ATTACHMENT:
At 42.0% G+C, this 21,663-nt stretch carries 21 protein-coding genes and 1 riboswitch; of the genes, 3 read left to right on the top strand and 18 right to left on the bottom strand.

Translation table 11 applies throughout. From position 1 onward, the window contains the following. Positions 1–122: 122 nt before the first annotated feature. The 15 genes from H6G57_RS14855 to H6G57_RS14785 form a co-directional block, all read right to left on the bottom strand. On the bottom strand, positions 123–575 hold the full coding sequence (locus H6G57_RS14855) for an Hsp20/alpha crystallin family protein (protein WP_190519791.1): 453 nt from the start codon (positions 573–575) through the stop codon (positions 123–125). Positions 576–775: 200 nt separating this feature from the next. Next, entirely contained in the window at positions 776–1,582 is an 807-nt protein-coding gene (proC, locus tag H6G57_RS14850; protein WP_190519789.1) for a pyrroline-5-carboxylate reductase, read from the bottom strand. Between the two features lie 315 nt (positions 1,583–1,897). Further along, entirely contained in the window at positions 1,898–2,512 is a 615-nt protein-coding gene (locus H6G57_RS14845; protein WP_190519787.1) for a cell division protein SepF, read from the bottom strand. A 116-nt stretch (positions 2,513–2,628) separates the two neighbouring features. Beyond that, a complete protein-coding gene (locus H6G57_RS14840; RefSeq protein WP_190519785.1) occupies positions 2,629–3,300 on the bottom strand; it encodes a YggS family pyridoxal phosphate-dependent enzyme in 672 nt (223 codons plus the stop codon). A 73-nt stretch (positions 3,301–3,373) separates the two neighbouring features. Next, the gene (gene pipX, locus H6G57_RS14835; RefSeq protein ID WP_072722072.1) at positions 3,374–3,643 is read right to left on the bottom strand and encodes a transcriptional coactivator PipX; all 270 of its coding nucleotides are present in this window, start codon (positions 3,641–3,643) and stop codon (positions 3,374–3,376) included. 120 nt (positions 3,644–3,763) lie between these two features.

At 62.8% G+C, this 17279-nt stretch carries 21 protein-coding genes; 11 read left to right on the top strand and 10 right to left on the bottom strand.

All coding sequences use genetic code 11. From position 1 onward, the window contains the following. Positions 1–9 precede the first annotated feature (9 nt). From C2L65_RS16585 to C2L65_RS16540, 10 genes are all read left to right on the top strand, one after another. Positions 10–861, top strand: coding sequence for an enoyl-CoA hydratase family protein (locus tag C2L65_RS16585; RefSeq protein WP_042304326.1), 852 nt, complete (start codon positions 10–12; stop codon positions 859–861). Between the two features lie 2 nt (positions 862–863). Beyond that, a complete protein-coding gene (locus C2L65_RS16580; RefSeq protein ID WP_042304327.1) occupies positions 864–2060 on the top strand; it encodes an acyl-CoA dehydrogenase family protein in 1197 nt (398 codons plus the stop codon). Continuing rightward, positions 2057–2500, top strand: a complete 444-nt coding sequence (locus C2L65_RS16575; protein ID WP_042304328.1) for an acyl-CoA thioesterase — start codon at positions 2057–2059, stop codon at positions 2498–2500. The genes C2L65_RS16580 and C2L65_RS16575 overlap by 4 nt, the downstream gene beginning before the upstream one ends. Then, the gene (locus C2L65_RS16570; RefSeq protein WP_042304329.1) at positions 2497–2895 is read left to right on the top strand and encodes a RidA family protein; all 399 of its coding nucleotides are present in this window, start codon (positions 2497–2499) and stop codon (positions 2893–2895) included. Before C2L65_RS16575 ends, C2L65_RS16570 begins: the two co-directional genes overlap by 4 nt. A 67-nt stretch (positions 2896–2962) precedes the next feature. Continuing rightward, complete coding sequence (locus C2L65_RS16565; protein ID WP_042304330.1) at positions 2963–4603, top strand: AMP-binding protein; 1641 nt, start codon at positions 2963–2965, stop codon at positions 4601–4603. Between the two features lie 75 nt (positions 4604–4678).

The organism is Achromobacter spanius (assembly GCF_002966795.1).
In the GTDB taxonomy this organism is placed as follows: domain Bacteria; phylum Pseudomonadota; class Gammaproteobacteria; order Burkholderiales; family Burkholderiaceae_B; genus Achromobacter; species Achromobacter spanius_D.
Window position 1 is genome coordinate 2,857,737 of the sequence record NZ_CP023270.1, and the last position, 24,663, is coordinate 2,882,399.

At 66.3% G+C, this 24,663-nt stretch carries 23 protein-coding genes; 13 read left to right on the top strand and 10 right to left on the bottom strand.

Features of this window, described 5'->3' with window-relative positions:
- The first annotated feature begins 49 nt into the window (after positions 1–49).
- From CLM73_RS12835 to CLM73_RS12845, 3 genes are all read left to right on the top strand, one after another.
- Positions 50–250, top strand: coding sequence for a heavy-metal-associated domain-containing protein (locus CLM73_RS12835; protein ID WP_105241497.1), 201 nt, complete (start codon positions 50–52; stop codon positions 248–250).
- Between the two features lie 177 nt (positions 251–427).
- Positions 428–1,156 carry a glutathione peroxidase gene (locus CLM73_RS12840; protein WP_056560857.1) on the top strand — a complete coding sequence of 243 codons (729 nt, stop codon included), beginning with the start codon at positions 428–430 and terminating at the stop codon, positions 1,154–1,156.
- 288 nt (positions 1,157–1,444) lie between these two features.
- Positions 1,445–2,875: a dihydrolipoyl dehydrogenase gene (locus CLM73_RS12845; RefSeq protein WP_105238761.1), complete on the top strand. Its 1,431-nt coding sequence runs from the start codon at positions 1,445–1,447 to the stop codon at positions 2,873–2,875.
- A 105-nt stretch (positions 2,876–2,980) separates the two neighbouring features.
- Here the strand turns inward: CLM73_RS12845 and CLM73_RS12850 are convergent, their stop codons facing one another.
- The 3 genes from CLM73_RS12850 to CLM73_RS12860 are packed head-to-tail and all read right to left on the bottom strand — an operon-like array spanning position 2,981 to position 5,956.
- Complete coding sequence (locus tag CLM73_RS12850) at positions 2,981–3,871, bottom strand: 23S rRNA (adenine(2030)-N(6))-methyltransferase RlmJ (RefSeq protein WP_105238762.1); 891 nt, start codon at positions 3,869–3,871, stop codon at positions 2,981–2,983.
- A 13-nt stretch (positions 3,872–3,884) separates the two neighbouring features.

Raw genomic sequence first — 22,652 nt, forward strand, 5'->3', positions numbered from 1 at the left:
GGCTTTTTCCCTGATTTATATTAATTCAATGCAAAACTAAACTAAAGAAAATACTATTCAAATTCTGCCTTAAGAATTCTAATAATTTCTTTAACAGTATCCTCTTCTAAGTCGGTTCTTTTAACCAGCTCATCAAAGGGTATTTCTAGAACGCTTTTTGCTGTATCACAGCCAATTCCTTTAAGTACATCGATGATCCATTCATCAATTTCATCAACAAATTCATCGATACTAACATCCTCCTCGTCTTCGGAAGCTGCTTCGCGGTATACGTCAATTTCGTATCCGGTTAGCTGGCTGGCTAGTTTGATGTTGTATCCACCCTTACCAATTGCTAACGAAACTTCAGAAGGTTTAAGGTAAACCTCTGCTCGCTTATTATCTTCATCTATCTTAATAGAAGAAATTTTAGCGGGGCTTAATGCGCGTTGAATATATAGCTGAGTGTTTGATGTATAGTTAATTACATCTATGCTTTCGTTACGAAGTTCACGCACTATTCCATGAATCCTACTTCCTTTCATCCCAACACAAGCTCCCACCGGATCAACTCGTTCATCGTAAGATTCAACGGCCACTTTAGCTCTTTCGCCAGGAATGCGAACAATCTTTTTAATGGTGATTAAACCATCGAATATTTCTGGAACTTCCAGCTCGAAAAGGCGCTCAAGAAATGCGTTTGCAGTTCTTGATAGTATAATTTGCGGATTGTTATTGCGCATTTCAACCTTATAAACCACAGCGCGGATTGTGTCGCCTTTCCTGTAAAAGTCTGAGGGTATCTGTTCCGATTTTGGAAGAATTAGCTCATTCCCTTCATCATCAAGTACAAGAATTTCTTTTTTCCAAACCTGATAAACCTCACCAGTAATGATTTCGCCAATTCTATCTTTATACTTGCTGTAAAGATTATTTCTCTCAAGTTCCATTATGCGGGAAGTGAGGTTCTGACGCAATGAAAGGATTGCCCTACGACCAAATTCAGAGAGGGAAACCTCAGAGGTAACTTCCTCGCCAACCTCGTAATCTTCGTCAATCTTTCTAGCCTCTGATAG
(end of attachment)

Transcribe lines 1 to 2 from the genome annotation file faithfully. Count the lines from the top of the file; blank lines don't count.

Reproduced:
At 42.0% G+C, this 21,663-nt stretch carries 21 protein-coding genes and 1 riboswitch; of the genes, 3 read left to right on the top strand and 18 right to left on the bottom strand.

Translation table 11 applies throughout. From position 1 onward, the window contains the following. Positions 1–122: 122 nt before the first annotated feature. The 15 genes from H6G57_RS14855 to H6G57_RS14785 form a co-directional block, all read right to left on the bottom strand. On the bottom strand, positions 123–575 hold the full coding sequence (locus H6G57_RS14855) for an Hsp20/alpha crystallin family protein (protein WP_190519791.1): 453 nt from the start codon (positions 573–575) through the stop codon (positions 123–125). Positions 576–775: 200 nt separating this feature from the next. Next, entirely contained in the window at positions 776–1,582 is an 807-nt protein-coding gene (proC, locus tag H6G57_RS14850; protein WP_190519789.1) for a pyrroline-5-carboxylate reductase, read from the bottom strand. Between the two features lie 315 nt (positions 1,583–1,897). Further along, entirely contained in the window at positions 1,898–2,512 is a 615-nt protein-coding gene (locus H6G57_RS14845; protein WP_190519787.1) for a cell division protein SepF, read from the bottom strand. A 116-nt stretch (positions 2,513–2,628) separates the two neighbouring features. Beyond that, a complete protein-coding gene (locus H6G57_RS14840; RefSeq protein WP_190519785.1) occupies positions 2,629–3,300 on the bottom strand; it encodes a YggS family pyridoxal phosphate-dependent enzyme in 672 nt (223 codons plus the stop codon). A 73-nt stretch (positions 3,301–3,373) separates the two neighbouring features. Next, the gene (gene pipX, locus H6G57_RS14835; RefSeq protein ID WP_072722072.1) at positions 3,374–3,643 is read right to left on the bottom strand and encodes a transcriptional coactivator PipX; all 270 of its coding nucleotides are present in this window, start codon (positions 3,641–3,643) and stop codon (positions 3,374–3,376) included. 120 nt (positions 3,644–3,763) lie between these two features.